The Hero and the Crown by Robin McKinley (Ace, $7).

Written for children, this is one of the first books I read in which the protagonist's parents were absent in one way or another. Aerin's mother is dead, her father distant, and her longing for them as tangible as the dragons she will attempt to fight. Reading this fantasy book helped me understand the real world, wherein those who grieve are haunted by the visage of their lost loves.

She Weeps Each Time You're Born by Quan Barry (Vintage, $16).

The heroine of this novel, Rabbit, is a girl fleeing war in 1960s Vietnam. Her mother died in childbirth, and her father is in and out of her life; her makeshift family includes a grandmother and neighbors. The beauty of Quan's prose, the vivid quality of her imagery, how present the ghosts of those loved and lost are all eat the reader alive.

We Have Always Lived in the Castle by Shirley Jackson (Penguin, $17).

Here, the narrator's parents are dead, but the grief that pervades the house she shares with her sister and uncle feels oddly muted. It's not until the end that we discover why. Once we do, we find that the parents were there, on every page, lurking.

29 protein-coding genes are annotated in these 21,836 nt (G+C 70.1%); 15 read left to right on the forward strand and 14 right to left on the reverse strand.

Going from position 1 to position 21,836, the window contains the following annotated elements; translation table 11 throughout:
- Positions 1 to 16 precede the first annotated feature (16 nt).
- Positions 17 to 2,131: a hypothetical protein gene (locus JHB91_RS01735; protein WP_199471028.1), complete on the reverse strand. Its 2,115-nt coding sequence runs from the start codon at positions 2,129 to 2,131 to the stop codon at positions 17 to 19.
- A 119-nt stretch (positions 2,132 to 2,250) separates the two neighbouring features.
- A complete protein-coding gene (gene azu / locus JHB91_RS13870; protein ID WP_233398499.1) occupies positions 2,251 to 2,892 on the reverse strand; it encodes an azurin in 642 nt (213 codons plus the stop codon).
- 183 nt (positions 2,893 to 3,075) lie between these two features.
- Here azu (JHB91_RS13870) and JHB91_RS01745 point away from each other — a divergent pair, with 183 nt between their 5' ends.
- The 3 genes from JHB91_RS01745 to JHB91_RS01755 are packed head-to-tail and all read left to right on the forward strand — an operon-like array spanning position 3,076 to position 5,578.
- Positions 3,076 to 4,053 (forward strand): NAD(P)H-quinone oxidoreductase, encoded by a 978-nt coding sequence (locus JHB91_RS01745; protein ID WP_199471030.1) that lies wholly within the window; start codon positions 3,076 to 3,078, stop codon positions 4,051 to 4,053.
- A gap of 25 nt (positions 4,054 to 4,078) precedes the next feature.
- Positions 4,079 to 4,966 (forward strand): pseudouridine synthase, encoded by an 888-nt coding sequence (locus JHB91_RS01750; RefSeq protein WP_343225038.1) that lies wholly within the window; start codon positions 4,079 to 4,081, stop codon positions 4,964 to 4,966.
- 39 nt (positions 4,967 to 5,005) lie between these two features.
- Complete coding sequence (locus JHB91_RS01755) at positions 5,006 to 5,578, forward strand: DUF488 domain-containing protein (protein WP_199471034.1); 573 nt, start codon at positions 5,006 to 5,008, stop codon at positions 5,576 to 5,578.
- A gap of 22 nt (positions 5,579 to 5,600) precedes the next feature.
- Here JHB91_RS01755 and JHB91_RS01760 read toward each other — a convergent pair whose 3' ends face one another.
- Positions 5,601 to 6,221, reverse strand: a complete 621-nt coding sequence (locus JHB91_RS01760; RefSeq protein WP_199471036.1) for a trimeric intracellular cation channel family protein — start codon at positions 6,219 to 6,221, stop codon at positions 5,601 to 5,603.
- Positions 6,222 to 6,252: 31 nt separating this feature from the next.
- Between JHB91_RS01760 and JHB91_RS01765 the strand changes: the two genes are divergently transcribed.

As I Lay Dying by William Faulkner (Vintage, $15).

Addie, the Bundren matriarch, dies at the beginning of the novel, and the rest revolves around her absence. Her ghost drives the Bundrens unrelentingly onward, making her husband's failings even more tragic.

News of the World by Paulette Jiles (Morrow, $16).

In this recent novel set in post–Civil War Texas, the longing that 10-year-old Johanna feels for the Kiowa mother she's been taken from is so fierce it's heartbreaking. That makes her discovery of an unlikely father figure even more tender.

The Round House by Louise Erdrich (Harper Perennial, $16).

An Ojibwe mother, hollowed out after being raped, is emotionally unavailable to her 13-year-old son, and her psychic absence sets the North Dakota boy reeling. As Joe comes of age, he does so with a new understanding of the brutality the world can inflict on the undervalued. The person his mother was before will never exist again; she is the story's ghost.

Jesmyn Ward is the author of Salvage the Bones, winner of 2011's National Book Award for fiction. In Ward's new novel, Sing, Unburied, Sing, a black teenager joins his addict mother on a road trip to pick up the boy's father at a Mississippi prison.